Check out these practical tips to keep your house clean (and save money too!)
Keeping a clean house is a lifelong project, powered by habits that can become as routine as getting dressed before leaving the house. But what if some of your housekeeping habits are actually giving your home that less-than-clean feeling? Read on to find out if you’re making some classic housekeeping errors, and learn how to adjust your cleaning regimen so your house is a sparkling respite and a place of peace and order.
Don’t spend too much on cleaning products
For most cleaning tasks, there’s no need for harsh chemical cleaners or expensive specialty products that only work on a narrow range of tasks. Invest in a single disinfecting cleaner for deep-cleaning jobs in the kitchen and bathroom, and another that’s appropriate for your floor surfaces.
For other tasks, a simple solution of equal parts white vinegar and water kills most germs and breaks up grime and dirt. For the bathtub, combine baking soda with just enough water to form a paste, and that the ring around the tub will soon be but a memory.
Don’t vacuum before you dust
People have very strong opinions on the question of which should come first—dusting or vacuuming. Most vacuum cleaners blow some dust particles back into the room, but as long as you have a quality vacuum cleaner (one with a HEPA filter is especially good), you don’t need to worry your vacuum will spit out more than it’s taking in.
So it’s best to dust first, working from high to low surfaces in the room so dust floats down toward a vacuum-ready position on the floor. You might want to separate dusting from vacuuming by hours or even a day, so dust is more settled than airborne by the time you turn on your vacuum cleaner.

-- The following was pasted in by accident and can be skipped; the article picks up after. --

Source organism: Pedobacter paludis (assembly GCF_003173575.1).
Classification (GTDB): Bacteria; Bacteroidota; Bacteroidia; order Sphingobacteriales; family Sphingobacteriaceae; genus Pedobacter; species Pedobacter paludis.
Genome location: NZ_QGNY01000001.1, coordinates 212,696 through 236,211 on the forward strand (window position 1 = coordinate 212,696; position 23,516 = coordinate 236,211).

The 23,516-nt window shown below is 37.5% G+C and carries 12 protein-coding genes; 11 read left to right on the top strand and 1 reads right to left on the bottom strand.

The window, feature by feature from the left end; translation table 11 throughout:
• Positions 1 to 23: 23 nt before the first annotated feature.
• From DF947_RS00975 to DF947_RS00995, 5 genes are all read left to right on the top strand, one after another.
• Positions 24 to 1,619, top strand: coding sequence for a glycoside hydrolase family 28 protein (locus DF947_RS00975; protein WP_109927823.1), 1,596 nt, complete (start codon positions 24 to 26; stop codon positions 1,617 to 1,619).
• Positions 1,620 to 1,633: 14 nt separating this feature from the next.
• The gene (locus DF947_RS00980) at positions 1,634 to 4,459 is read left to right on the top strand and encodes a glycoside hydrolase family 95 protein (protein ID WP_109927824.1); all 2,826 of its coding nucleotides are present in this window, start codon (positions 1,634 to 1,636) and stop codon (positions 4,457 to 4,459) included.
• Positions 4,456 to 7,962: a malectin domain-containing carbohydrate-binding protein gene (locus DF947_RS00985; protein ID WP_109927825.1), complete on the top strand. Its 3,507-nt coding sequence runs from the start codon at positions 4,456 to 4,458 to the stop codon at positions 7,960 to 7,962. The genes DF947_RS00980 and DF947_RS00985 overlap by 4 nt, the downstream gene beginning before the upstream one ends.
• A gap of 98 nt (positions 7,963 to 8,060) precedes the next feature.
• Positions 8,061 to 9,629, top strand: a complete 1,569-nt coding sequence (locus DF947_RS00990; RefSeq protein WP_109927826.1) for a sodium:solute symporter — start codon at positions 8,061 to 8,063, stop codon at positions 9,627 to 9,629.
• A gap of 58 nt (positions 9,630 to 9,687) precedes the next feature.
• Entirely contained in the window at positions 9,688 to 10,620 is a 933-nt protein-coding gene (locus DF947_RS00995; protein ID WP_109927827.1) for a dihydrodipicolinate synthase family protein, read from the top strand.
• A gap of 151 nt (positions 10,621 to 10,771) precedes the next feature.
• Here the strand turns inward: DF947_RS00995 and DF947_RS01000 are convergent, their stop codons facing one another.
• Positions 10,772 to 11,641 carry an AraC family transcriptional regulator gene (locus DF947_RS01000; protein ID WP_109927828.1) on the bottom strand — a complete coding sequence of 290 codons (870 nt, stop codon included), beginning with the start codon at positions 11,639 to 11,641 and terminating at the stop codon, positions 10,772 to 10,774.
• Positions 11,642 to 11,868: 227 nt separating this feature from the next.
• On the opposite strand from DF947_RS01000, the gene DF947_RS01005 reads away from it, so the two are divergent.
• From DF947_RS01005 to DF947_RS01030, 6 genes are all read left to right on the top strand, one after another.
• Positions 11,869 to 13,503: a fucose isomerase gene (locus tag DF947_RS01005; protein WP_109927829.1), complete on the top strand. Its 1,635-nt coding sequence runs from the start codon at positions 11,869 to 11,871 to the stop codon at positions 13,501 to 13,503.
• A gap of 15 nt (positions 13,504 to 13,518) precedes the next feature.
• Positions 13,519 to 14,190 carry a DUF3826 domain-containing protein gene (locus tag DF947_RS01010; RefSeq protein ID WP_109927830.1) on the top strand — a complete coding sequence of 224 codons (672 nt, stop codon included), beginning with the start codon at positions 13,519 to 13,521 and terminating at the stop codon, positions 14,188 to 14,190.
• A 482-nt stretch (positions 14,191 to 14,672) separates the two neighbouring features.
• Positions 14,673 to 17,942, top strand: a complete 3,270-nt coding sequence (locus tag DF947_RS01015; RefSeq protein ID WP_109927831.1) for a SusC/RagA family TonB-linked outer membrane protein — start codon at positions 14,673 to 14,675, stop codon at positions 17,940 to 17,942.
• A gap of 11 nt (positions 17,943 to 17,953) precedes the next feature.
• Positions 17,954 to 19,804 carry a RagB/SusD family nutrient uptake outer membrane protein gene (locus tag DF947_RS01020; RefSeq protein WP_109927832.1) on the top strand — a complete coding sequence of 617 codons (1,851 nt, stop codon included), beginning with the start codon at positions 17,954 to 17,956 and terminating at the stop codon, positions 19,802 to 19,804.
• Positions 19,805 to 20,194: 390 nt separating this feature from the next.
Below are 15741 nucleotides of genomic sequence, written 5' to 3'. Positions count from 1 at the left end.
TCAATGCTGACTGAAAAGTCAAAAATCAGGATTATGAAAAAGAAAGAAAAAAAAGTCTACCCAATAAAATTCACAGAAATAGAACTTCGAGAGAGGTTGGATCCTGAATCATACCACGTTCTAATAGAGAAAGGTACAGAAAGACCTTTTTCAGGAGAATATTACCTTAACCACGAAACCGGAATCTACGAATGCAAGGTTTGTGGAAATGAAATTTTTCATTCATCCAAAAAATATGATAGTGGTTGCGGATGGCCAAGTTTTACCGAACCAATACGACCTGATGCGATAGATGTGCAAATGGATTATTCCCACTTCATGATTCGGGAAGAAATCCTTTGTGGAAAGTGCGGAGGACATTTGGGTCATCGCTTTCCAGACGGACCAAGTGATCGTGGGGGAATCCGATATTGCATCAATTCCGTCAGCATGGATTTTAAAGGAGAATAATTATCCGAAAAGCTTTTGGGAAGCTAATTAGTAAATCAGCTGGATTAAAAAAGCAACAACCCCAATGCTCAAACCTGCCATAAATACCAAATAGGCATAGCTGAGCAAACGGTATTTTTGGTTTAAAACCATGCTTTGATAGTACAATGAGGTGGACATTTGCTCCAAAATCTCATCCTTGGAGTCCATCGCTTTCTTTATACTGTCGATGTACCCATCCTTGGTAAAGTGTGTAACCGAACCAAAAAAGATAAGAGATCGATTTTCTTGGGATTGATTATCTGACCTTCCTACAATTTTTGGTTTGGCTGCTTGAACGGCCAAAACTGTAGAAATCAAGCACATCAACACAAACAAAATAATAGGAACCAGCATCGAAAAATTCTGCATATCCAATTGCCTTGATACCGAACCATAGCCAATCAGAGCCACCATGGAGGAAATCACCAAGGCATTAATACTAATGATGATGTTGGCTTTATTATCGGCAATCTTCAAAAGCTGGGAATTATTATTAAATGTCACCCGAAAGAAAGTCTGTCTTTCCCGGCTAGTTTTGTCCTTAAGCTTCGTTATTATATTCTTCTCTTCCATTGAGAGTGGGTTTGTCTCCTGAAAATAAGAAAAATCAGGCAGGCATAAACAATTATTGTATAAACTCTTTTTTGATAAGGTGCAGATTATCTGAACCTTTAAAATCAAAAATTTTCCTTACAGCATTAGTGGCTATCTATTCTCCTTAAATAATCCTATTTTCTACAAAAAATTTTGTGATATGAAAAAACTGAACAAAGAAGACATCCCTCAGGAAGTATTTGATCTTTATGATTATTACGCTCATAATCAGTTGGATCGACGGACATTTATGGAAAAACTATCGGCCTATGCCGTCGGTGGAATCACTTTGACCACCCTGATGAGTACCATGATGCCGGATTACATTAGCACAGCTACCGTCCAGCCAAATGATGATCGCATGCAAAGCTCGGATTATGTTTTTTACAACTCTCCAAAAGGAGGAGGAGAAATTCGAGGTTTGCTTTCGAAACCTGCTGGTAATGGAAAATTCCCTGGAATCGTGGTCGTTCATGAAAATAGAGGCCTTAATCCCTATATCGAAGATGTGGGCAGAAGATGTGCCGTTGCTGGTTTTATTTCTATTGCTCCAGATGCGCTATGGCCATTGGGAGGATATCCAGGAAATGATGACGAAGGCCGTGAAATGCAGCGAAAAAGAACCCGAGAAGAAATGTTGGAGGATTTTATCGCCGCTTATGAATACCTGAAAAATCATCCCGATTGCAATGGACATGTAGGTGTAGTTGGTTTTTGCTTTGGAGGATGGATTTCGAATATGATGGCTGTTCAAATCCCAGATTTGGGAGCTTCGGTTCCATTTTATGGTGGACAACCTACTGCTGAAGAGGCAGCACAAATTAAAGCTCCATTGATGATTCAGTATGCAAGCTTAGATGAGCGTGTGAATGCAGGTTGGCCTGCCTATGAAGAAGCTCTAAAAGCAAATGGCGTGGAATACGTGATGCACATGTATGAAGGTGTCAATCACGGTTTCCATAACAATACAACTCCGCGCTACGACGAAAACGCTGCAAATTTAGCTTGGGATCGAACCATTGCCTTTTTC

Don’t trust your kitchen sponge
With all their damp nooks and crannies, kitchen sponges are the top source of germs in your entire house. And you can probably envision what happens when you wipe surfaces and wash dishes with a germ-laden sponge. (Hint: It’s not good.) Luckily, sponges can be disinfected by microwaving them on high, while wet, for one minute. Of course, don’t try this with a sponge that has any kind of metal attachment.
Sponges can be put through a regular cycle in any dishwasher that has a drying feature. According to research by the U.S. Department of Agriculture, both methods carry a 99.9 percent success rate in getting germs out of your sponge.
Don’t keep a “junk drawer”
A kitchen drawer dedicated to small, useful items you frequently need in the course of daily life is handy and smart—but a catch-all “junk drawer” can quickly become a disorganized mess. Professional organizers advise against storing papers like receipts, take-out menus, or coupons in this type of drawer.
Instead, sort those into vertical trays or file boxes, and group items like scissors, tape, markers, rubber bands, and paper clips into dedicated areas of your drawer. And above all, get into the habit of putting things back in their spot after use.
Don’t clean the whole house at once
Some people might look forward to devoting a single day each week to an all-out clean-a-thon, but for most of us, cleaning is best done in small doses. Having a schedule for laundry, bathroom-cleaning, refrigerator-clearing, and other ongoing tasks will keep housekeeping manageable and motivation consistent.
Aim for one room each day, making a circuit around your house. Or tackle tasks systematically; get organized with a monthly calendar that will cover all your bases, from your front entrance to the deepest recesses of your cabinets, in doable chunks of 15-20 minutes per day.
Holly Lebowitz Rossi is a freelance writer based in Arlington, Massachusetts. She is coauthor of Yoga for a Healthy Lower Back: A Practical Guide for Developing Strength and Relieving Pain.
In 2001, I was diagnosed with breast cancer. I wasn’t a good candidate for chemo. I took tamoxifen instead and gave my trouble to God—just as Dr. Peale suggested in his book, "Thought Conditioners". Since then I’ve remained cancer free. -Guideposts Magazine reader